03-23-2013 08:43 PM
Does it have a "protective filter? If so try it without the filter. The 70-300 IS gets pretty good reviews
03-23-2013 09:26 PM
Another potential reason for soft images from many IS lenses iswhen forgetting to turn the IS off for panning shots. Unless the lens has a panning mode (usually mode 2) IS MUST be set to off.
03-23-2013 11:29 PM
03-23-2013 12:09 AM - edited 03-23-2013 12:17 AM
I have never shot that lens, but Cicopo is right, it gets very good reviews. Especially considering that a lot of reviewers out there sniff at anything without a red ring on it.
1.) Using the lens hood would help with color saturation and contrast, but you do have to buy that separately I believe.
2.) If you are shooting in bright daylight and can afford the 1/2 stop loss in light, a circular polarizing filter (not a UV filter) would help you (rather dramatically) avoid washed-out images too. Does wonders for skies, but also for subject colors.
There really are no better Canon alternatives at that length without stepping up several hundreds of dollars. There are 3rd party lenses that will give you the length at a lower price, but I have no experience at all with them.
03-24-2013 01:13 PM
With any telephoto lens, the first thing you should try is to shoot pictures using a tripod or handheld @ 1/1000 Tv or faster. The secret of a super sharp picture is the fast shutter speed. IS does help but not that much. If you still have soft images then maybe it's the lens.
Without seeing an image where you think it's soft and flat, it's hard to tell because these things are so relative... a super flat image to you maybe super sharp to me...etc. In general though, I think the 70-300 pictures are OK unless you are accustomed to images produced by the L-lenses then they do look a little soft. There are non-L lenses that rivals the L in performance. The 70-300 is not one of them.
If you are looking for better telephoto zoom performance, I'd suggest getting the non-IS 70-200mm f/4L. For a $600 lens, it's the best price/performance lens around.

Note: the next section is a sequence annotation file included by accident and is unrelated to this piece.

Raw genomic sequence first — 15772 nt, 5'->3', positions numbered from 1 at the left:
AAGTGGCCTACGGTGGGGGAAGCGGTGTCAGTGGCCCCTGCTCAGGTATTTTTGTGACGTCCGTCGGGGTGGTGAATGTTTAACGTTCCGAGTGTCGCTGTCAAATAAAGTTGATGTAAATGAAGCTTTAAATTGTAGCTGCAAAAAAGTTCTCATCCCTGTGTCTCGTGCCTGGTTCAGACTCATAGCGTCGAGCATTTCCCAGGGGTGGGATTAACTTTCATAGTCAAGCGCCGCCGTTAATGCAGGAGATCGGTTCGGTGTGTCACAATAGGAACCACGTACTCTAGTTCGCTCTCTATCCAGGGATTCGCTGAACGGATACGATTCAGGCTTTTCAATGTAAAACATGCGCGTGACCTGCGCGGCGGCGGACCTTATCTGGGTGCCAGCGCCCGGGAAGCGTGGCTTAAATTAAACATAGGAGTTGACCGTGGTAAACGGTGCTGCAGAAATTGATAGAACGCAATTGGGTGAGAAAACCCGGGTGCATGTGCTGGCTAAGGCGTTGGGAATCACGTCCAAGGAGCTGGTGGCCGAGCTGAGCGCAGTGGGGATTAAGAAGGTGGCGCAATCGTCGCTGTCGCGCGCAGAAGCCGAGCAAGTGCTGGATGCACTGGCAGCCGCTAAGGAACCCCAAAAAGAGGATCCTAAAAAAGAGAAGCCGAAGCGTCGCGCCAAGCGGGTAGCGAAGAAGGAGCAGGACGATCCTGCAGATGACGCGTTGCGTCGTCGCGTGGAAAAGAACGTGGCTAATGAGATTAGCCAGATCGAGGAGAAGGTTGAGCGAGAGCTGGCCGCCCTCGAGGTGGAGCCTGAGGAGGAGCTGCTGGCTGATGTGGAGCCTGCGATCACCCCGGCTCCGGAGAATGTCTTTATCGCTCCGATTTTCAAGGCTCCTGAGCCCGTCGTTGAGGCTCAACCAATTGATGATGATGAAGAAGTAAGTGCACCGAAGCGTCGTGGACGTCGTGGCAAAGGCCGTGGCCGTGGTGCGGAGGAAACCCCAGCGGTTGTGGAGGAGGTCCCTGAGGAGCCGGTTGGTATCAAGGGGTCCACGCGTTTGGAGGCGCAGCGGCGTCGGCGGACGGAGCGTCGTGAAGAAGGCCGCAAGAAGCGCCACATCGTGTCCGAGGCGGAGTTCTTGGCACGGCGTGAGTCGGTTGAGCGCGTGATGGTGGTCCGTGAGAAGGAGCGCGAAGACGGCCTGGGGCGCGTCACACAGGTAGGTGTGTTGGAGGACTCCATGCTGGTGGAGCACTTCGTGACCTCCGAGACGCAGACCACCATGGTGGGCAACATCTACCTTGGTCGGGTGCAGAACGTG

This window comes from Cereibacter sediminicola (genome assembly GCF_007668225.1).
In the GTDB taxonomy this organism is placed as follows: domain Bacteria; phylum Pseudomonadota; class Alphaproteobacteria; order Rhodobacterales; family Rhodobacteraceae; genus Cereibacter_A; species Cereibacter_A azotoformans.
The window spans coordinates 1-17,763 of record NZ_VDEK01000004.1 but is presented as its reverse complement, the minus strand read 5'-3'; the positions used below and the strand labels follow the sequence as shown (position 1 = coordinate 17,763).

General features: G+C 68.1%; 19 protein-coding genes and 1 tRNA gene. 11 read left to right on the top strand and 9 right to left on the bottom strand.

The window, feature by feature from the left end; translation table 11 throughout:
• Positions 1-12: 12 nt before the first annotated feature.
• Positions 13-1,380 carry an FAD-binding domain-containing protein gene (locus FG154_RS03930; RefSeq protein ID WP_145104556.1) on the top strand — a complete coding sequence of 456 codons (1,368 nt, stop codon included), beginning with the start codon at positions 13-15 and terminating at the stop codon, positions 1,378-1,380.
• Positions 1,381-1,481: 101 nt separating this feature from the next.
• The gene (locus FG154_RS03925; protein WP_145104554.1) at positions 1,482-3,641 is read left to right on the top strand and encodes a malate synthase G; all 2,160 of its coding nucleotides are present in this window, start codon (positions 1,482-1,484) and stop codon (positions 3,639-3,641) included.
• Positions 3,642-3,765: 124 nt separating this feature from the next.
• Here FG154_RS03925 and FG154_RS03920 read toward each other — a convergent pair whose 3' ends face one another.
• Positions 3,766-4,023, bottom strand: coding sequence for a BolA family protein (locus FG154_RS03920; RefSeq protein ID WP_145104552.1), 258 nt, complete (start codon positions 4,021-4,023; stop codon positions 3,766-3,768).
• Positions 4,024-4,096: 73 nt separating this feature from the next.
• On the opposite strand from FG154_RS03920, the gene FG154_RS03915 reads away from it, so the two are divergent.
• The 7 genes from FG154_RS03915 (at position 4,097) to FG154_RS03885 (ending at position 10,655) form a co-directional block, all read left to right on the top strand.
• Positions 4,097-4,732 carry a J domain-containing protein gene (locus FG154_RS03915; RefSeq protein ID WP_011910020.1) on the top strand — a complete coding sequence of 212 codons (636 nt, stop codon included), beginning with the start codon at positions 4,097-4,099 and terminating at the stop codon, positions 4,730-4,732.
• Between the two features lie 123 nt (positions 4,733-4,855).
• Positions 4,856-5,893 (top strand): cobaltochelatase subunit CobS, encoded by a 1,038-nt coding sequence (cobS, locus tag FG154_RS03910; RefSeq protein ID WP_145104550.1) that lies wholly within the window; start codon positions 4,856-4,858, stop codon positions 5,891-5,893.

03-25-2013 04:18 PM
There could be many factors, but base on what you mentioned,
is it the L lens or the cheaper Consumer lens?
I think it comes down to picture style, but not the lens. Do you shoot RAW? If you do then you must do post editing to make to image appeal, other wise the image will look very uncontrasted and like you say "Flat"...
03-26-2013 09:59 AM
Is this your issue? Below is a review of the 70-300 f4-5.6 IS by the Digital-Picture.
"The Canon EF 70-300mm f/4-5.6 IS USM Lens has good center sharpness wide open at the wide end. Center sharpness decreases slightly as the focal length is increased to its weakest at 300mm. The lens becomes soft beyond 200mm. Stopping down improves sharpness somewhat but it is still weakest at 300mm.
Corners are soft at the ends of the focal length range and sharpen up noticeably as the aperture is stopped down. The long end of the focal length range continues to be the weakest performing over the range - especially in the vertical orientation. I don't make it a habit to formally test lenses in both vertical and horizontal orientations, but after hearing some reports of an anomaly I did some testing. Shots taken at the longer focal lengths are indeed sharper in horizontal orientation than in vertical orientation."
I don't have one so I can not comment further as to how sharp or soft they are but it seems by this reviewer that the lens does have some problems.